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Florida Information

Why it is a good idea to enter into a separation agreement, even if you plan on filing for divorce in the future


Pursuant to § 61.075 of the Florida Statutes, the signing of a separation agreement is the cut-off date for determining which assets can be classified as “marital” and thus distributed by the Court. Accordingly, entering into a separation agreement helps the parties clearly identify: (a) the assets that are subject to equitable distribution; (b) the value of their assets; and (c) the manner in which they choose to divide their marital assets. Without a separation agreement, parties face the prospect of a long, difficult battle over equitable distribution. By entering into a separation, divorcing couples achieve clarity and avoid the high costs and inconvenience of litigation.

The precise language of the statute is as follows:

(7) The cut-off date for determining assets and liabilities to be identified or classified as marital assets and liabilities is the earliest of the date the parties enter into a valid separation agreement, such other date as may be expressly established by such agreement, or the date of the filing of a petition for dissolution of marriage. The date for determining value of assets and the amount of liabilities identified or classified as marital is the date or dates as the judge determines is just and equitable under the circumstances. Different assets may be valued as of different dates, as, in the judge’s discretion, the circumstances require.

Because Florida statute provides a very broad definition of marital property, many couples find themselves drawn into protracted and uncertain litigation regarding which assets are marital, and how they should be valued and distributed by the court. By entering into an agreement, you can avoid that costly process.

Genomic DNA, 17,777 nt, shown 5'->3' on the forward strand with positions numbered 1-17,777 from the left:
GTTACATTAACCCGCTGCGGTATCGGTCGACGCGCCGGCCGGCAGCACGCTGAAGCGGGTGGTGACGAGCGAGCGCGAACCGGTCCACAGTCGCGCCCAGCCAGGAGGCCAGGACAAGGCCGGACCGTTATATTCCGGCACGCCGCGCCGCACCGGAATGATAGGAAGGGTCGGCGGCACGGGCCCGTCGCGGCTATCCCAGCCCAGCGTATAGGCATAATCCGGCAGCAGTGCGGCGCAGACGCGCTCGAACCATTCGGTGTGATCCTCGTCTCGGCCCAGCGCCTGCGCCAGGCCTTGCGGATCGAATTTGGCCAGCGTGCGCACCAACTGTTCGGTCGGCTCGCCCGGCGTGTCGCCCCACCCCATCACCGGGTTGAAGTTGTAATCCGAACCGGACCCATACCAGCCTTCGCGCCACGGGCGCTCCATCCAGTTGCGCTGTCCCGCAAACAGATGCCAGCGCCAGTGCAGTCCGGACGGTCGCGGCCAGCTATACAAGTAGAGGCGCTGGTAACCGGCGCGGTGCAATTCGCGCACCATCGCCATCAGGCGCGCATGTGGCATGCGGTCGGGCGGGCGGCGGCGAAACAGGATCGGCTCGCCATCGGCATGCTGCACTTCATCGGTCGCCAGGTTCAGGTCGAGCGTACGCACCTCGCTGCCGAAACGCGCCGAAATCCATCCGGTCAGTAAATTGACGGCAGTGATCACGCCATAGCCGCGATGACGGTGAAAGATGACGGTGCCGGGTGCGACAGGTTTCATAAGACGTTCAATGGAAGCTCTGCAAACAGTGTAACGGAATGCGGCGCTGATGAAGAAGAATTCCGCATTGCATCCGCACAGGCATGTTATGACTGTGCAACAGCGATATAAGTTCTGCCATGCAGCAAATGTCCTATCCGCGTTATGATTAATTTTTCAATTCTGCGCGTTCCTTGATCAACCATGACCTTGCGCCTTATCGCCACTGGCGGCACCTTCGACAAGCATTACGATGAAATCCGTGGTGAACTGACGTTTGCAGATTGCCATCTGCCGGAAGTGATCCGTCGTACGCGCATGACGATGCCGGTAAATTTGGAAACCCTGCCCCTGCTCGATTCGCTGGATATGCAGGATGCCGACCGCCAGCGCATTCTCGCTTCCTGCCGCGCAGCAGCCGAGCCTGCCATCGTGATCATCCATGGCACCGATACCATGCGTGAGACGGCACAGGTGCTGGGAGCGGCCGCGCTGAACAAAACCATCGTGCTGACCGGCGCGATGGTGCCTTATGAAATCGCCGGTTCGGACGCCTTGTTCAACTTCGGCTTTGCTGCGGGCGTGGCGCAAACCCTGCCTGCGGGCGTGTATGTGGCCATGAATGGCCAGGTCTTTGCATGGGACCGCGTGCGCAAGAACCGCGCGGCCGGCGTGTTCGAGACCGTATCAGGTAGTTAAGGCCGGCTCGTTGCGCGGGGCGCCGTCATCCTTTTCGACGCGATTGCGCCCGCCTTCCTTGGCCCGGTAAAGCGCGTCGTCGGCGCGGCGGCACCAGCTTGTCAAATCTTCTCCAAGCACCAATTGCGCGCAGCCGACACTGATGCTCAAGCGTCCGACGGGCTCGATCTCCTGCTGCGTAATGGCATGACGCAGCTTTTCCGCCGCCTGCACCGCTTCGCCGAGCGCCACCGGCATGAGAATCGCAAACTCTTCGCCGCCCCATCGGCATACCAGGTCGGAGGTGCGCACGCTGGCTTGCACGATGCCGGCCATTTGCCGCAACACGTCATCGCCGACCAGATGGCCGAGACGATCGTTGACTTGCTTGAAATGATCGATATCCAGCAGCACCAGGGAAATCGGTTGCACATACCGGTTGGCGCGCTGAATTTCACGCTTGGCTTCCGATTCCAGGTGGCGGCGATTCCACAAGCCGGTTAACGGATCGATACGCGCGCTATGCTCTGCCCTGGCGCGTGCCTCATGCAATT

Distribution and Valuation Of Retirement Assets Under Florida Law
  • Retirement Benefits are Marital Assets:Arnold v. Arnold, 967 So.2d 392 (2007):

    "For purposes of equitable distribution, each spouse has an interest in all retirement, annuity and deferred compensation benefits, including DROP accounts - or portions thereof - to which either spouse earns the right during the marriage. Such benefits are marital assets under section 61.075(5)(a), Florida Statutes (2006)."

  • Valuation of Vested Retirement Plans:

    Pursuant to the Florida Supreme Court's ruling in Boyett v. Boyett, 703 So.2d 541 (Fla. 1997), post-dissolution contributions are excluded in the valuation of retirement plans that have already vested. The decision states as follows:valuation of a vested retirement plan is not to include any contributions made after the original judgment of dissolution. We believe that this gives effect to the statutory definition of marital assets in section 61.075(5)(a), Florida Statutes (1993),[fn3] and to section 61.076(1), Florida Statutes (1993).[fn4] Likewise, we approve Bain v. Bain, 553 So.2d 1389, 1391 (Fla. 5th DCA 1990), and Howerton v. Howerton, 491 So.2d 614, 615 (Fla. 5th DCA 1986).

  • Deferred Retirement Option Program Accounts (DROP Accounts)

    A DROP plan is an arrangement under which an employee who would otherwise be entitled to retire and receive benefits under an employer’s defined benefit retirement plan instead continues working. However, instead of having the continued compensation and additional years of service taken into account for purposes of the defined benefit plan formula, the employee has a sum of money credited during each year of the continued employment to a separate account under the employer’s retirement plan. The account earns interest (either at a rate stated in the plan, or based on the earnings of the trust underlying the retirement plan). The account is paid to the employee, in addition to whatever benefit the employee has acquired under the defined benefit plan based on earlier years of service, when the employee eventually retires.In Arnold v. Arnold, 967 So.2d 392 (Fla. App. 1 Dist. 2007) the court ruled that benefits giving rise to rights in A DROP account could accrue during the marriage and therefore constituted marital assets, if not actually deposited into the subject account until after the marriage.In Pullo v. Pullo, 926 So.2d 948 (Fla. App. 1 Dist. 2006), the court ruled: "payments into DROP are merely deferred retirement benefits from which, but for DROP participation, each former spouse would receive his or her pro-rata share immediately. Accordingly, the concession only established for the court what is well-known."